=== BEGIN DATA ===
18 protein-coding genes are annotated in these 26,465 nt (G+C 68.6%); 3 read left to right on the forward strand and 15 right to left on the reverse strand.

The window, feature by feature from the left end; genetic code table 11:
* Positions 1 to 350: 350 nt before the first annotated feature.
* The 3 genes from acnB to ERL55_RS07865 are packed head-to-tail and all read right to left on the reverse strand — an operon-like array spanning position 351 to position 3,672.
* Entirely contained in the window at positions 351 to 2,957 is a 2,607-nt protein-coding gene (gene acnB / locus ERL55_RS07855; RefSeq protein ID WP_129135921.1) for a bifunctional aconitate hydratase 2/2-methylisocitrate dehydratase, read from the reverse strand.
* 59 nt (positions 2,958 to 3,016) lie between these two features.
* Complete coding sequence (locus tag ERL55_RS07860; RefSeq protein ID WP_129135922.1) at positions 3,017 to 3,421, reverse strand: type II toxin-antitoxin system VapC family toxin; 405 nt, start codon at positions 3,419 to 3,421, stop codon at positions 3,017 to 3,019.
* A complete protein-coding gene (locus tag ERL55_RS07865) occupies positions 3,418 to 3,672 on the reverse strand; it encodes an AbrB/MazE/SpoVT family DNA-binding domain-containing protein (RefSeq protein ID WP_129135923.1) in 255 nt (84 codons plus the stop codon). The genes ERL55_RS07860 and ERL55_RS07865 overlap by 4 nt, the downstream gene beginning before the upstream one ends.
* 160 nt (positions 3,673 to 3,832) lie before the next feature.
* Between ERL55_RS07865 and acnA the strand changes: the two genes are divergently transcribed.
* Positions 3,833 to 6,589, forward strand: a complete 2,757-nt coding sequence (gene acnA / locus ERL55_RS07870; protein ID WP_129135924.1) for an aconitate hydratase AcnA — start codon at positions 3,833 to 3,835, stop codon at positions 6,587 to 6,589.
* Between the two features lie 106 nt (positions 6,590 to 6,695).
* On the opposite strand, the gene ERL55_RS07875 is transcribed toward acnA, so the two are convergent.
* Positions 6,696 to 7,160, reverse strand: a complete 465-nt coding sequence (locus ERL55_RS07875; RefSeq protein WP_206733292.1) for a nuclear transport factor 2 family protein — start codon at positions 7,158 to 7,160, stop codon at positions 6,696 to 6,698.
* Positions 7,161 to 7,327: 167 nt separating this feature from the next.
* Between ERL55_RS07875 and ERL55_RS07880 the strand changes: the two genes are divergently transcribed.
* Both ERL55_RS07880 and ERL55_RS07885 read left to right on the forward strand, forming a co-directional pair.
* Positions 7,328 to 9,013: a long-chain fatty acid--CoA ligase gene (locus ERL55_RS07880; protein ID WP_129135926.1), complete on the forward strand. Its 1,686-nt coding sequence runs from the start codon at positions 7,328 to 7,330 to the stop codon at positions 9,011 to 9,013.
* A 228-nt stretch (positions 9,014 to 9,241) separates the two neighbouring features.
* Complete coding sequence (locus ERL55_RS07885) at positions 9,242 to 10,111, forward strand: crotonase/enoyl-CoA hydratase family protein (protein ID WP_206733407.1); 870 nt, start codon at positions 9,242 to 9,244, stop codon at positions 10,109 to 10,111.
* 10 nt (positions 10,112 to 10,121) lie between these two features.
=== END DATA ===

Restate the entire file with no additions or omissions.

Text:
18 protein-coding genes are annotated in these 26,465 nt (G+C 68.6%); 3 read left to right on the forward strand and 15 right to left on the reverse strand.

The window, feature by feature from the left end; genetic code table 11:
* Positions 1 to 350: 350 nt before the first annotated feature.
* The 3 genes from acnB to ERL55_RS07865 are packed head-to-tail and all read right to left on the reverse strand — an operon-like array spanning position 351 to position 3,672.
* Entirely contained in the window at positions 351 to 2,957 is a 2,607-nt protein-coding gene (gene acnB / locus ERL55_RS07855; RefSeq protein ID WP_129135921.1) for a bifunctional aconitate hydratase 2/2-methylisocitrate dehydratase, read from the reverse strand.
* 59 nt (positions 2,958 to 3,016) lie between these two features.
* Complete coding sequence (locus tag ERL55_RS07860; RefSeq protein ID WP_129135922.1) at positions 3,017 to 3,421, reverse strand: type II toxin-antitoxin system VapC family toxin; 405 nt, start codon at positions 3,419 to 3,421, stop codon at positions 3,017 to 3,019.
* A complete protein-coding gene (locus tag ERL55_RS07865) occupies positions 3,418 to 3,672 on the reverse strand; it encodes an AbrB/MazE/SpoVT family DNA-binding domain-containing protein (RefSeq protein ID WP_129135923.1) in 255 nt (84 codons plus the stop codon). The genes ERL55_RS07860 and ERL55_RS07865 overlap by 4 nt, the downstream gene beginning before the upstream one ends.
* 160 nt (positions 3,673 to 3,832) lie before the next feature.
* Between ERL55_RS07865 and acnA the strand changes: the two genes are divergently transcribed.
* Positions 3,833 to 6,589, forward strand: a complete 2,757-nt coding sequence (gene acnA / locus ERL55_RS07870; protein ID WP_129135924.1) for an aconitate hydratase AcnA — start codon at positions 3,833 to 3,835, stop codon at positions 6,587 to 6,589.
* Between the two features lie 106 nt (positions 6,590 to 6,695).
* On the opposite strand, the gene ERL55_RS07875 is transcribed toward acnA, so the two are convergent.
* Positions 6,696 to 7,160, reverse strand: a complete 465-nt coding sequence (locus ERL55_RS07875; RefSeq protein WP_206733292.1) for a nuclear transport factor 2 family protein — start codon at positions 7,158 to 7,160, stop codon at positions 6,696 to 6,698.
* Positions 7,161 to 7,327: 167 nt separating this feature from the next.
* Between ERL55_RS07875 and ERL55_RS07880 the strand changes: the two genes are divergently transcribed.
* Both ERL55_RS07880 and ERL55_RS07885 read left to right on the forward strand, forming a co-directional pair.
* Positions 7,328 to 9,013: a long-chain fatty acid--CoA ligase gene (locus ERL55_RS07880; protein ID WP_129135926.1), complete on the forward strand. Its 1,686-nt coding sequence runs from the start codon at positions 7,328 to 7,330 to the stop codon at positions 9,011 to 9,013.
* A 228-nt stretch (positions 9,014 to 9,241) separates the two neighbouring features.
* Complete coding sequence (locus ERL55_RS07885) at positions 9,242 to 10,111, forward strand: crotonase/enoyl-CoA hydratase family protein (protein ID WP_206733407.1); 870 nt, start codon at positions 9,242 to 9,244, stop codon at positions 10,109 to 10,111.
* 10 nt (positions 10,112 to 10,121) lie between these two features.